‘Being’ is bliss, ‘appearing to be’ is unending pain. Yet, in the real world, you are always required to appear to be someone you are not. This does not allow your natural expression to unfold. As a result, you are many times in situations you don’t like, and feel being under pressure. You appear to be calm on the surface while in reality, you’re screwed up from within. It is important to realize that sometimes you need escape from the perceived reality to be really yourself instead of appearing to be so.
Is Escapism Good or Bad?
You escape in order to seek distraction from unpleasant realities of life. It’s not always wrong. It’s not like one should keep at it all the time and never look for solace. But, the question is for how long? It’s worth taking some time to observe your escapist patterns. Because prolonged escapism can have an impact on your mental health.
If the escape is a hideaway, a respite from uncomfortable situations, then it is crucial for your mental health to fulfill this need. On the other hand, If you are escaping to avoid a reasonable situation or responsibility, then you are compromising your dignity in favor of truancy, ignorance, isolation, etc.
Sometimes, distracting yourself with fantasizing or playing a game, or letting your mind wander may be exactly what your brain needs. Think of escapist activities as necessary breaks. It’s great to go off the shore and enjoy a gorgeous sunset during weekends. That’s healthy. But if you hold on to that hideaway, your real life would fall apart, and even the fun of the place would eventually come to an end. That’s harmful. Like nearly everything in life, balance is the key.
What Escapism Does to You?
To escape from strong emotions and bitter realities, you tend to indulge in chronic avoidance. You may compulsively go on dates to deal with the feeling of loneliness, or have a glass of whiskey every evening to push aside events and interactions of the day. You may also spend hours on social media to eschew the fact that you have very few friends and confidants in real world. These are the examples of chronic avoidance that offer quick escape from immediate reality while creating some long term problems. With Chronic avoidance, your mind gradually starts to see even simple tasks as daunting.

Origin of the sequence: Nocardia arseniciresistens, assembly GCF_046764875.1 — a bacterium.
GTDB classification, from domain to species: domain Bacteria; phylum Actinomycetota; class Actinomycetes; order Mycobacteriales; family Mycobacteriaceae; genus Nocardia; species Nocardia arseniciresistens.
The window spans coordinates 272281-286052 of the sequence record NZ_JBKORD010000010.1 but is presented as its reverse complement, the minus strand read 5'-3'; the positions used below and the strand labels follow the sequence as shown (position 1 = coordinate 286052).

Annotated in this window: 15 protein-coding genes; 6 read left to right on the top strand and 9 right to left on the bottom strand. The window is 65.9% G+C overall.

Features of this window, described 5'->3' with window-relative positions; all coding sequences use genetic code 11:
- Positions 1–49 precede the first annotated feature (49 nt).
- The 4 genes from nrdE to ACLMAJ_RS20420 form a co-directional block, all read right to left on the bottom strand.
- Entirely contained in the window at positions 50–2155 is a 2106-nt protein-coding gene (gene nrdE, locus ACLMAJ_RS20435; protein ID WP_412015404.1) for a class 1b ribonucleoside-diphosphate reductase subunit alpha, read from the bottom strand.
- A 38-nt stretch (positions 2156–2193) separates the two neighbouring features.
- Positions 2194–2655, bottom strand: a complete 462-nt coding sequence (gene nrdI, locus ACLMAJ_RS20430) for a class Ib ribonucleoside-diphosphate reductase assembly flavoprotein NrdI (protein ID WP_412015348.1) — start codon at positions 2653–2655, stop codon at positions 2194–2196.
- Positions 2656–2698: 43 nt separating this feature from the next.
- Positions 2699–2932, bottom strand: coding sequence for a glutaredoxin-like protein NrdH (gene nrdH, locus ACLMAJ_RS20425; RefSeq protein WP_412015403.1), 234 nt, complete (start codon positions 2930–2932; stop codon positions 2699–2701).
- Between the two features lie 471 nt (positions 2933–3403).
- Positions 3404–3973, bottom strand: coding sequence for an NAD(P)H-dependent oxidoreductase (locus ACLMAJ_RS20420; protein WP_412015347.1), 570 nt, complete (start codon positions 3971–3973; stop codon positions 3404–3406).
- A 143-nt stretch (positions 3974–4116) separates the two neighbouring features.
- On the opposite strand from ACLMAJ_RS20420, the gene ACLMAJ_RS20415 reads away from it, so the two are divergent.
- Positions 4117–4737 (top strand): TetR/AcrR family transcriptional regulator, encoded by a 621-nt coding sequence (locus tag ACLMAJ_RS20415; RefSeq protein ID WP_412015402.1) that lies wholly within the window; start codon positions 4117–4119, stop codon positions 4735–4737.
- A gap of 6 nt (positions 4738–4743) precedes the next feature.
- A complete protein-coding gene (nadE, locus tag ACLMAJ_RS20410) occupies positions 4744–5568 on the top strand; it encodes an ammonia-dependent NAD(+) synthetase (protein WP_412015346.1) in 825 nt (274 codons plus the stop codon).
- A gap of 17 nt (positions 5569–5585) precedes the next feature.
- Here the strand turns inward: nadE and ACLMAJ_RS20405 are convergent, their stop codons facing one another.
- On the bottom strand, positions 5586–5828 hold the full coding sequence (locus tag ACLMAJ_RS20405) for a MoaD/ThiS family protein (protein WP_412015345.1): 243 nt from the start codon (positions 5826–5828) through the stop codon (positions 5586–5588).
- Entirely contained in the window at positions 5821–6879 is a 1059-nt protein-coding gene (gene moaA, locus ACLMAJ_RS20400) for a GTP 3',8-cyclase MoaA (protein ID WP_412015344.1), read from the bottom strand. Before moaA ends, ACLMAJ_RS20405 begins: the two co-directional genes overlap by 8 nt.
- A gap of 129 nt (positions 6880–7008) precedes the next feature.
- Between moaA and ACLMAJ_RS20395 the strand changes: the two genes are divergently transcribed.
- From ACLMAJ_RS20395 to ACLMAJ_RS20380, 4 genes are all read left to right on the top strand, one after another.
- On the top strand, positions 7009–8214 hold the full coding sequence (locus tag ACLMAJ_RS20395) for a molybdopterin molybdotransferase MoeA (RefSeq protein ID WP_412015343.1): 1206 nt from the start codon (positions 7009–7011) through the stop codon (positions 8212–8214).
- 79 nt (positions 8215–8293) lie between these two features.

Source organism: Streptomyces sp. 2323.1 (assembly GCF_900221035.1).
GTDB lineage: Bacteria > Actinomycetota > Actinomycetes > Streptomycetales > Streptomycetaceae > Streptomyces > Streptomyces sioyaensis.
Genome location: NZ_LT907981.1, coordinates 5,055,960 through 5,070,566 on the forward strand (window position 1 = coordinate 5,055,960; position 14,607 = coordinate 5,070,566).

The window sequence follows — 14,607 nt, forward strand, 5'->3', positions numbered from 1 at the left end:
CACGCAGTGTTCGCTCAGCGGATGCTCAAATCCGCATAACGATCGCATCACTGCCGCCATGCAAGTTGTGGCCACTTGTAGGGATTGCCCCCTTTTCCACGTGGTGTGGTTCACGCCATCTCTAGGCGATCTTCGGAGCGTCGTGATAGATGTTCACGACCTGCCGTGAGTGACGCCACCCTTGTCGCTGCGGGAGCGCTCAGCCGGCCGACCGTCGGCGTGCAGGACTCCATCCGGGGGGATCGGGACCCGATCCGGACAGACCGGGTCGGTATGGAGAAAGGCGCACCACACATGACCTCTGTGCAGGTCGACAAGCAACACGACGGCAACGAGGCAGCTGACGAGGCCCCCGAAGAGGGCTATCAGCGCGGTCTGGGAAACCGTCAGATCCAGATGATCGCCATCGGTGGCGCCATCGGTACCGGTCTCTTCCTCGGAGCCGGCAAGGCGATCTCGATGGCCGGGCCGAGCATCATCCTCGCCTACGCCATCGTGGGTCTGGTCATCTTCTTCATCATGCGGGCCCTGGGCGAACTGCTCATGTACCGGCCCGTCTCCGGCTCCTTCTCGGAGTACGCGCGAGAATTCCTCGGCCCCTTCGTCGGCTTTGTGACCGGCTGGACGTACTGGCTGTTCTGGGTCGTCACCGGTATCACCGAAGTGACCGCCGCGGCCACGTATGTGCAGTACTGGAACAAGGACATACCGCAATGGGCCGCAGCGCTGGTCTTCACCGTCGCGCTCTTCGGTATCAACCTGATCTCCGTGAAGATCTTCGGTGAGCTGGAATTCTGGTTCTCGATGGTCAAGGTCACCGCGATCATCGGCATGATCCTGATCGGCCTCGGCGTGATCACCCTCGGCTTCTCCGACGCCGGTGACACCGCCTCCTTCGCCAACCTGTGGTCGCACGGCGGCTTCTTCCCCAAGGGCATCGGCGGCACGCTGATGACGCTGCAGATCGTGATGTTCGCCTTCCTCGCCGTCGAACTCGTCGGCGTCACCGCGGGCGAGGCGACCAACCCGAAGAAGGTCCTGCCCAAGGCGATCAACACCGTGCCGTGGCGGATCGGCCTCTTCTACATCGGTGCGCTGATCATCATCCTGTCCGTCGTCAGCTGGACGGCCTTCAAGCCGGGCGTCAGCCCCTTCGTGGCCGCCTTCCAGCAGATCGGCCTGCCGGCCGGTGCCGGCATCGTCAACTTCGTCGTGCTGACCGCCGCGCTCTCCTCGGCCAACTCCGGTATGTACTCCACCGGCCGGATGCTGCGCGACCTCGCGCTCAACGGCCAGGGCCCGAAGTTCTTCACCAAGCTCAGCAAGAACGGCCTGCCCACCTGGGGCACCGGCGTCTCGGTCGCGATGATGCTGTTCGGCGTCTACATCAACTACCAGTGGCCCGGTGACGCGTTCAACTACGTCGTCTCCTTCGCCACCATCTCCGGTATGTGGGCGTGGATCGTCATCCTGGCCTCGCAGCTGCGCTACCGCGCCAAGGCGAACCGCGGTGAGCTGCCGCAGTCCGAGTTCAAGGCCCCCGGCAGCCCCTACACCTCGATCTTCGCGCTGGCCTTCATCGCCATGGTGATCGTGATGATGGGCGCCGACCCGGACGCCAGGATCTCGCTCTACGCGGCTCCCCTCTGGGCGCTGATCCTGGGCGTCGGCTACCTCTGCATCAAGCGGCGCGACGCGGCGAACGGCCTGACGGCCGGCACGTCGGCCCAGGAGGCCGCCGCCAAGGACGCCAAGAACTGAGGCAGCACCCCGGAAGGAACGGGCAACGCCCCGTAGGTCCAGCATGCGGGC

According to Psychotherapist Dr. Michael J. Hurd, escapism drives you away from important things like work, family, friends, and the rest of the real world, thus it has negative implications. However, he further says, escaping for the sake of refueling or recharging yourself mentally is good.
What are You Running Away From?
This quest for hideaway is not about disengaging from external world but from your own self. You escape from constant struggle between your nature and the real world so as to hold on to the self-image that you have in your mind. This never ending struggle leads to indulgence in escapist habits, inviting more chaos into your life. You are escaping from reality, avoiding the state of bliss that awaits you.
Then why Does Escape Become Necessary?
So you don’t go insane. Constantly brooding over difficult situations (ones you can’t escape easily) is not always good for you. It causes severe mental strain which is pretty harmful to your body and mind. Escapist behaviors are coping mechanisms and they can help reduce sense of helplessness and increase resilience. That said, you should not get lost to the extent of completely living in the influence of escapism.
Are Escapist Habits the Best Respite?
That drink at the end of the day should help you deal with momentary stress and is not meant to delay your problems for future. You have to determine whether that drink is helping you or harming you. Could there be a better option? Maybe you could calm yourself before picking up the glass. Meditation for 10 to 15 minutes, a leisure walk in the neighborhood or listening to good music can also do the trick for you. Scrutinize your escapist habits and see if there is any healthier and better alternative.
Is This How You Want to Live Your Life?
Escapist activities like entertainment, say binge watching, can be fun on weekends for recreation. Problem is when you spend every weekend doing the same, ignoring social and other important aspects of your life. Does this behavior align well with how you want to live your life? Spending time watching TV or scrolling through the Internet to avoid friendships, social relations, responsibilities or reality in any context is reckless behavior.
In the process of “appearing to be” you disconnect from your real nature. “Appearing to be” something else that you are not takes a lot of strain. The best way is to ‘Be’ instead of ‘appearing to be’.
When it is not possible to totally bridge the gap, you can take baby steps and bring the numbers down. Say reducing the time in which you ‘appear to be’ by 10 minutes every day. Align your created reality and tone it down to bring it in line with what you really are. It may be hard on your ego but has long-term benefits. Till then you can resort to the escapists’ route that is healthy and not addictive. The goal remains that when you are in the ‘be’ state, you will be in bliss; and when you ‘appear to be’ you are creating agony for the future.
You can mould clay into a vessel; yet, it is its emptiness that makes it useful. ― Lao Tzu